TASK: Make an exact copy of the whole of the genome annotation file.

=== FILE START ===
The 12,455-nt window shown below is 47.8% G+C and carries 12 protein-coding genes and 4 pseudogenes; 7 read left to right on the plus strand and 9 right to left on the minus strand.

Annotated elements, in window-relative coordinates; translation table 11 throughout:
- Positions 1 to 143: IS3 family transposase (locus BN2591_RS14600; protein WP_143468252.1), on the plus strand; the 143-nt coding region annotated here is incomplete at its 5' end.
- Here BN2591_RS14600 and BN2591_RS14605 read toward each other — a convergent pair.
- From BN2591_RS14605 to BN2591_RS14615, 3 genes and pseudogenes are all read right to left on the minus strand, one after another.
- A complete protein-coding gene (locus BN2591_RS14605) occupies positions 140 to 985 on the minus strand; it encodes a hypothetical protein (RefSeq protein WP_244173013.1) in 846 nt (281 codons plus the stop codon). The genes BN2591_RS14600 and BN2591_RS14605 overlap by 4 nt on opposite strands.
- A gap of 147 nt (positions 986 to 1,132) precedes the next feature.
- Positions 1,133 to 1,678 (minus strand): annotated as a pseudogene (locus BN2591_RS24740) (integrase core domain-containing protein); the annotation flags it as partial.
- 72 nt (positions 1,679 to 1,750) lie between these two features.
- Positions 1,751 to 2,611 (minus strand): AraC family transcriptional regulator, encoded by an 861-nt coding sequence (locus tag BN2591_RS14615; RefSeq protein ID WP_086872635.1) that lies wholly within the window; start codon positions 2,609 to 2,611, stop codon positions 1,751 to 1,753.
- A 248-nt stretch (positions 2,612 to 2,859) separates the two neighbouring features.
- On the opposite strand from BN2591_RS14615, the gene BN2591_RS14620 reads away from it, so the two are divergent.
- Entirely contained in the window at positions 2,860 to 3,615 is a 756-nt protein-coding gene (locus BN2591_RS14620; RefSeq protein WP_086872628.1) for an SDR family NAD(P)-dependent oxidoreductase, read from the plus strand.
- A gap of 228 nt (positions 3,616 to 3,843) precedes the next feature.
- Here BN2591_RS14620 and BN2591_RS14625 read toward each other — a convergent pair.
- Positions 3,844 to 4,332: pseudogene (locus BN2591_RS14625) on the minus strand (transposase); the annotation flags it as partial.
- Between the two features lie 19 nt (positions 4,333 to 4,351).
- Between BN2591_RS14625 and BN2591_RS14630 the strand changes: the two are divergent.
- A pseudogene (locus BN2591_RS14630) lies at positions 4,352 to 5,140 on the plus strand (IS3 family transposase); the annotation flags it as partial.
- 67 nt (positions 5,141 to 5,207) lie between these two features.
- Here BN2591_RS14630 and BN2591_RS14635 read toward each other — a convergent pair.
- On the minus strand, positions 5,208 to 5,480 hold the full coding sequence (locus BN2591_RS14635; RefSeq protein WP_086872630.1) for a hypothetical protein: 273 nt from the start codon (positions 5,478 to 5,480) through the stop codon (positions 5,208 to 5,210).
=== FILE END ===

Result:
The 12,455-nt window shown below is 47.8% G+C and carries 12 protein-coding genes and 4 pseudogenes; 7 read left to right on the plus strand and 9 right to left on the minus strand.

Annotated elements, in window-relative coordinates; translation table 11 throughout:
- Positions 1 to 143: IS3 family transposase (locus BN2591_RS14600; protein WP_143468252.1), on the plus strand; the 143-nt coding region annotated here is incomplete at its 5' end.
- Here BN2591_RS14600 and BN2591_RS14605 read toward each other — a convergent pair.
- From BN2591_RS14605 to BN2591_RS14615, 3 genes and pseudogenes are all read right to left on the minus strand, one after another.
- A complete protein-coding gene (locus BN2591_RS14605) occupies positions 140 to 985 on the minus strand; it encodes a hypothetical protein (RefSeq protein WP_244173013.1) in 846 nt (281 codons plus the stop codon). The genes BN2591_RS14600 and BN2591_RS14605 overlap by 4 nt on opposite strands.
- A gap of 147 nt (positions 986 to 1,132) precedes the next feature.
- Positions 1,133 to 1,678 (minus strand): annotated as a pseudogene (locus BN2591_RS24740) (integrase core domain-containing protein); the annotation flags it as partial.
- 72 nt (positions 1,679 to 1,750) lie between these two features.
- Positions 1,751 to 2,611 (minus strand): AraC family transcriptional regulator, encoded by an 861-nt coding sequence (locus tag BN2591_RS14615; RefSeq protein ID WP_086872635.1) that lies wholly within the window; start codon positions 2,609 to 2,611, stop codon positions 1,751 to 1,753.
- A 248-nt stretch (positions 2,612 to 2,859) separates the two neighbouring features.
- On the opposite strand from BN2591_RS14615, the gene BN2591_RS14620 reads away from it, so the two are divergent.
- Entirely contained in the window at positions 2,860 to 3,615 is a 756-nt protein-coding gene (locus BN2591_RS14620; RefSeq protein WP_086872628.1) for an SDR family NAD(P)-dependent oxidoreductase, read from the plus strand.
- A gap of 228 nt (positions 3,616 to 3,843) precedes the next feature.
- Here BN2591_RS14620 and BN2591_RS14625 read toward each other — a convergent pair.
- Positions 3,844 to 4,332: pseudogene (locus BN2591_RS14625) on the minus strand (transposase); the annotation flags it as partial.
- Between the two features lie 19 nt (positions 4,333 to 4,351).
- Between BN2591_RS14625 and BN2591_RS14630 the strand changes: the two are divergent.
- A pseudogene (locus BN2591_RS14630) lies at positions 4,352 to 5,140 on the plus strand (IS3 family transposase); the annotation flags it as partial.
- 67 nt (positions 5,141 to 5,207) lie between these two features.
- Here BN2591_RS14630 and BN2591_RS14635 read toward each other — a convergent pair.
- On the minus strand, positions 5,208 to 5,480 hold the full coding sequence (locus BN2591_RS14635; RefSeq protein WP_086872630.1) for a hypothetical protein: 273 nt from the start codon (positions 5,478 to 5,480) through the stop codon (positions 5,208 to 5,210).